You have to create the song as if you wrote it. That’s what jazz and improvising are really about. That’s Lester Young’s approach and Bird’s, Coleman Hawkins’, Ben Webster’s and also Sarah Vaughan’s and Frank Sinatra’s approach. And that’s my approach as well.
As always, my intent is to be creative, to sustain the mood but to also be rhythmically diverse and free within the music because all tempos are in there. What it means to play a ballad is not to just be playing it slow. It’s feeling all the possibilities in the rhythms, allowing the music to flow.
I chose to record Early Autumn it as a dedication to Woody and Stan and to my early development in this music. It’s a song my dad taught me to introduce me to different ways of playing through different keys. For years, I avoided playing and recording it until this chance to play it with Hank. The time was ripe. We harmonized a bit differently in the turnaround sections and made it more personal. It’s such a strong melody! Every version of it I’ve ever heard plays only on the theme, so my approach was to play more of the theme at the end.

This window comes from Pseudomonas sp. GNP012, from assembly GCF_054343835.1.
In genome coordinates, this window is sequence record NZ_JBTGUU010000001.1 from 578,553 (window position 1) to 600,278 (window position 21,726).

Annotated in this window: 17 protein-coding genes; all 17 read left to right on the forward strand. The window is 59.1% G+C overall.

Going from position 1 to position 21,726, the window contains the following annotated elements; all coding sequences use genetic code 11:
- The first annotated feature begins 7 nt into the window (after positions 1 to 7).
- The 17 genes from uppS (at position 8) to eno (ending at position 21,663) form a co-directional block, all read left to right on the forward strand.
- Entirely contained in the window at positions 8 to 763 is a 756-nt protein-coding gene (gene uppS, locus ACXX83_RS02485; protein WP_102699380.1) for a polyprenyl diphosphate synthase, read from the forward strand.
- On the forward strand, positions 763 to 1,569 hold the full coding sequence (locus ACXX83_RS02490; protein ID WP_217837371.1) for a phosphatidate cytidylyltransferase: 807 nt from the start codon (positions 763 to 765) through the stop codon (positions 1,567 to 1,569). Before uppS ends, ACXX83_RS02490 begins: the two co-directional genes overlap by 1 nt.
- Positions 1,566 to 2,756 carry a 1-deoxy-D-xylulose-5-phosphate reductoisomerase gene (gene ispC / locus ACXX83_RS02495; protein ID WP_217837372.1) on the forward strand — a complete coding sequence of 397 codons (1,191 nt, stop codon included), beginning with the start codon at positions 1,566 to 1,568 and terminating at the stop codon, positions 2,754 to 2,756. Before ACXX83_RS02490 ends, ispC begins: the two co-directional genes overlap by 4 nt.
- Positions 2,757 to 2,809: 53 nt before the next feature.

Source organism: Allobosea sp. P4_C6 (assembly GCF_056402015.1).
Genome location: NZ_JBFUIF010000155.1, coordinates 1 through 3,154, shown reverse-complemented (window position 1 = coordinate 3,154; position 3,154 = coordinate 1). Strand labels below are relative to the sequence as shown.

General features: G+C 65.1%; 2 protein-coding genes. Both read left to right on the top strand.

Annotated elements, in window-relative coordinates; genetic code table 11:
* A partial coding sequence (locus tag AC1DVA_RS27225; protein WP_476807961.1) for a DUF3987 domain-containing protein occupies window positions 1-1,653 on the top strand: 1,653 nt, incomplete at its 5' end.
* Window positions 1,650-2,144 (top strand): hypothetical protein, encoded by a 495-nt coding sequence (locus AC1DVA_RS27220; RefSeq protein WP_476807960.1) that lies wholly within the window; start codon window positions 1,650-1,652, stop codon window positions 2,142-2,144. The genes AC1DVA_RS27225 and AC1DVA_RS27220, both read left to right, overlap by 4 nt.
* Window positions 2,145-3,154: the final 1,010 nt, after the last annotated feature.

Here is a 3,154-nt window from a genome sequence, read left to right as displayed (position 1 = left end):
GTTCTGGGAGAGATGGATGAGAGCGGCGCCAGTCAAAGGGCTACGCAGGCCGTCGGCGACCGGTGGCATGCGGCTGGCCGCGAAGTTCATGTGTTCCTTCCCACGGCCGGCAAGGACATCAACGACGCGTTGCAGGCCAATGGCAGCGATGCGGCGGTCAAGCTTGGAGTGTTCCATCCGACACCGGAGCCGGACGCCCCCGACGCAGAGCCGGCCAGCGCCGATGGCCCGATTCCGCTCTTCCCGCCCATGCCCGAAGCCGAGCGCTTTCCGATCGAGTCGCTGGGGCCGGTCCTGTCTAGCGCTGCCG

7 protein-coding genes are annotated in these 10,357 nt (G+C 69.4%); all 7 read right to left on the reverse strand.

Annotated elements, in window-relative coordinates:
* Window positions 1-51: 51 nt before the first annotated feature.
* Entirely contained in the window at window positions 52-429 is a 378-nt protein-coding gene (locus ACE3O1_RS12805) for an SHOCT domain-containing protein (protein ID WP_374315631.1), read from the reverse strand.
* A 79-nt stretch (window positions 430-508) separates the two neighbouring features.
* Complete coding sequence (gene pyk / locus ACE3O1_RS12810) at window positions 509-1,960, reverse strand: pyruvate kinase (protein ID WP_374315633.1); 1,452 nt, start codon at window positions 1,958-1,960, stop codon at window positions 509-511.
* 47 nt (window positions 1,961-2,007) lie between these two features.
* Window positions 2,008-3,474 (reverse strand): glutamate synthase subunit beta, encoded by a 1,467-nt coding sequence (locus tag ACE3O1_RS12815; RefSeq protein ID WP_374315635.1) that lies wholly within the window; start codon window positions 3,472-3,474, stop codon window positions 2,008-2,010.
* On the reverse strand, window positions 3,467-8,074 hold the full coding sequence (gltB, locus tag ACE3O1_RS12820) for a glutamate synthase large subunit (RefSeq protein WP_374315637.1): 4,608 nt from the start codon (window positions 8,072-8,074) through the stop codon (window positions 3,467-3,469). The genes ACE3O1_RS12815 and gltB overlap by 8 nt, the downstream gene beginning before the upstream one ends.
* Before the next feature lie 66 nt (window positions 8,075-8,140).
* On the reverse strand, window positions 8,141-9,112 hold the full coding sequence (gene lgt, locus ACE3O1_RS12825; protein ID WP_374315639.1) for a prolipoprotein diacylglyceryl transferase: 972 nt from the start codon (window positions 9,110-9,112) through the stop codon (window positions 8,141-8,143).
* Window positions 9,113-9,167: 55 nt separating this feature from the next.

My career as a soloist has been one of the developing conceptions in my playing to fit into varied contexts so I’m free to react within different kinds of moods and energies of different musicians. Basically I’m a soloist so the foundation of my playing comes from playing ballads and to be expressive within any kind of music I play. This is another plateau that is a wide step that I can stand on.
" The tenor saxophonist Joe Lovano works in many forms. He has had a trio with Bill Frisell and Mr. Motian… read more"" The tenor saxophonist Joe Lovano works in many forms. He has had a trio with Bill Frisell and Mr. Motian for 20 years that refashions old jazz standards and originals into weird, hiccuping ad-libbed journeys; on recent albums for Blue Note, he has been dealing with large-ensemble be-bop as well as operatic themes arranged for unusual instrumentation and wordless vocals. But at bottom he’s a soulful, note caressing, tradition loving tenor player, and the music on ‘‘I’m All for You’‘ (Blue Note, May 4) might come closest to his essence. Read the entire review here"Ben Ratliff, The New York Times